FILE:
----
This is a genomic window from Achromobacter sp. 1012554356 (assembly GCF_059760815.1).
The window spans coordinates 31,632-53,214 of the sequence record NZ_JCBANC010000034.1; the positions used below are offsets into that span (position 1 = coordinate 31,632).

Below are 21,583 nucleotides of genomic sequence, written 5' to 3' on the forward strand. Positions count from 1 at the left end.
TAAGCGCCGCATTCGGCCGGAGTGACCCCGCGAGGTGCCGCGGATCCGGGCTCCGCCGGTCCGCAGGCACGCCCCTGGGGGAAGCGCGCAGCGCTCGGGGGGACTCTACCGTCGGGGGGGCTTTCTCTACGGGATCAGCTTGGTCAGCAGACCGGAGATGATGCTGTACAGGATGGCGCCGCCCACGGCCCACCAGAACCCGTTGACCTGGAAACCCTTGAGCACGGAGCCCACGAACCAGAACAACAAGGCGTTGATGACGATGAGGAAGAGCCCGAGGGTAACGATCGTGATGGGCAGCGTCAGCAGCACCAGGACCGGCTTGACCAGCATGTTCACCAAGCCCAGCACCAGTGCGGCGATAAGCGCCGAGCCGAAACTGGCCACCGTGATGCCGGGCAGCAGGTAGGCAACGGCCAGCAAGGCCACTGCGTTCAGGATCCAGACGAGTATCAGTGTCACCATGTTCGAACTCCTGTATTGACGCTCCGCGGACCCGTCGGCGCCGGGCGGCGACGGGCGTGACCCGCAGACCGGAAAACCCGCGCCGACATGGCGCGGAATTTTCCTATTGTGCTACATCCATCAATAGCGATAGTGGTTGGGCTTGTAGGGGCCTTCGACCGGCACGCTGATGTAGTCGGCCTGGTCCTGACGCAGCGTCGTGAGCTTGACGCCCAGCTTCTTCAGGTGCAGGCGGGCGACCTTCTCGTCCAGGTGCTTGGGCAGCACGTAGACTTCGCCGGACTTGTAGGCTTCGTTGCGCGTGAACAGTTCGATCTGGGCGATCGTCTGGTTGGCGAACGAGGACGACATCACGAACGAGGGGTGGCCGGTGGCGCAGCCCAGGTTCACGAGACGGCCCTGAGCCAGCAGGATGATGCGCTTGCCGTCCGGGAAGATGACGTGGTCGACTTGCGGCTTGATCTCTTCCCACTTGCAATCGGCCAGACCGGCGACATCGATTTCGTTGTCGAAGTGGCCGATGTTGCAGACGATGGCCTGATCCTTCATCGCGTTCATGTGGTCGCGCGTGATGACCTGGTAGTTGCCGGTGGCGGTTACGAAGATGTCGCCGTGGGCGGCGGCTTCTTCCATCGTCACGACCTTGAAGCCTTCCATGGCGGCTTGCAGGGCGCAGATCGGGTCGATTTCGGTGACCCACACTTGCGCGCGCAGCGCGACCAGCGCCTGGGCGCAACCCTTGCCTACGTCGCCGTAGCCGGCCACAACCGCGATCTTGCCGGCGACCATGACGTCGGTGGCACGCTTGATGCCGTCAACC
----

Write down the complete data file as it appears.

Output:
This is a genomic window from Achromobacter sp. 1012554356 (assembly GCF_059760815.1).
The window spans coordinates 31,632-53,214 of the sequence record NZ_JCBANC010000034.1; the positions used below are offsets into that span (position 1 = coordinate 31,632).

Below are 21,583 nucleotides of genomic sequence, written 5' to 3' on the forward strand. Positions count from 1 at the left end.
TAAGCGCCGCATTCGGCCGGAGTGACCCCGCGAGGTGCCGCGGATCCGGGCTCCGCCGGTCCGCAGGCACGCCCCTGGGGGAAGCGCGCAGCGCTCGGGGGGACTCTACCGTCGGGGGGGCTTTCTCTACGGGATCAGCTTGGTCAGCAGACCGGAGATGATGCTGTACAGGATGGCGCCGCCCACGGCCCACCAGAACCCGTTGACCTGGAAACCCTTGAGCACGGAGCCCACGAACCAGAACAACAAGGCGTTGATGACGATGAGGAAGAGCCCGAGGGTAACGATCGTGATGGGCAGCGTCAGCAGCACCAGGACCGGCTTGACCAGCATGTTCACCAAGCCCAGCACCAGTGCGGCGATAAGCGCCGAGCCGAAACTGGCCACCGTGATGCCGGGCAGCAGGTAGGCAACGGCCAGCAAGGCCACTGCGTTCAGGATCCAGACGAGTATCAGTGTCACCATGTTCGAACTCCTGTATTGACGCTCCGCGGACCCGTCGGCGCCGGGCGGCGACGGGCGTGACCCGCAGACCGGAAAACCCGCGCCGACATGGCGCGGAATTTTCCTATTGTGCTACATCCATCAATAGCGATAGTGGTTGGGCTTGTAGGGGCCTTCGACCGGCACGCTGATGTAGTCGGCCTGGTCCTGACGCAGCGTCGTGAGCTTGACGCCCAGCTTCTTCAGGTGCAGGCGGGCGACCTTCTCGTCCAGGTGCTTGGGCAGCACGTAGACTTCGCCGGACTTGTAGGCTTCGTTGCGCGTGAACAGTTCGATCTGGGCGATCGTCTGGTTGGCGAACGAGGACGACATCACGAACGAGGGGTGGCCGGTGGCGCAGCCCAGGTTCACGAGACGGCCCTGAGCCAGCAGGATGATGCGCTTGCCGTCCGGGAAGATGACGTGGTCGACTTGCGGCTTGATCTCTTCCCACTTGCAATCGGCCAGACCGGCGACATCGATTTCGTTGTCGAAGTGGCCGATGTTGCAGACGATGGCCTGATCCTTCATCGCGTTCATGTGGTCGCGCGTGATGACCTGGTAGTTGCCGGTGGCGGTTACGAAGATGTCGCCGTGGGCGGCGGCTTCTTCCATCGTCACGACCTTGAAGCCTTCCATGGCGGCTTGCAGGGCGCAGATCGGGTCGATTTCGGTGACCCACACTTGCGCGCGCAGCGCGACCAGCGCCTGGGCGCAACCCTTGCCTACGTCGCCGTAGCCGGCCACAACCGCGATCTTGCCGGCGACCATGACGTCGGTGGCACGCTTGATGCCGTCAACC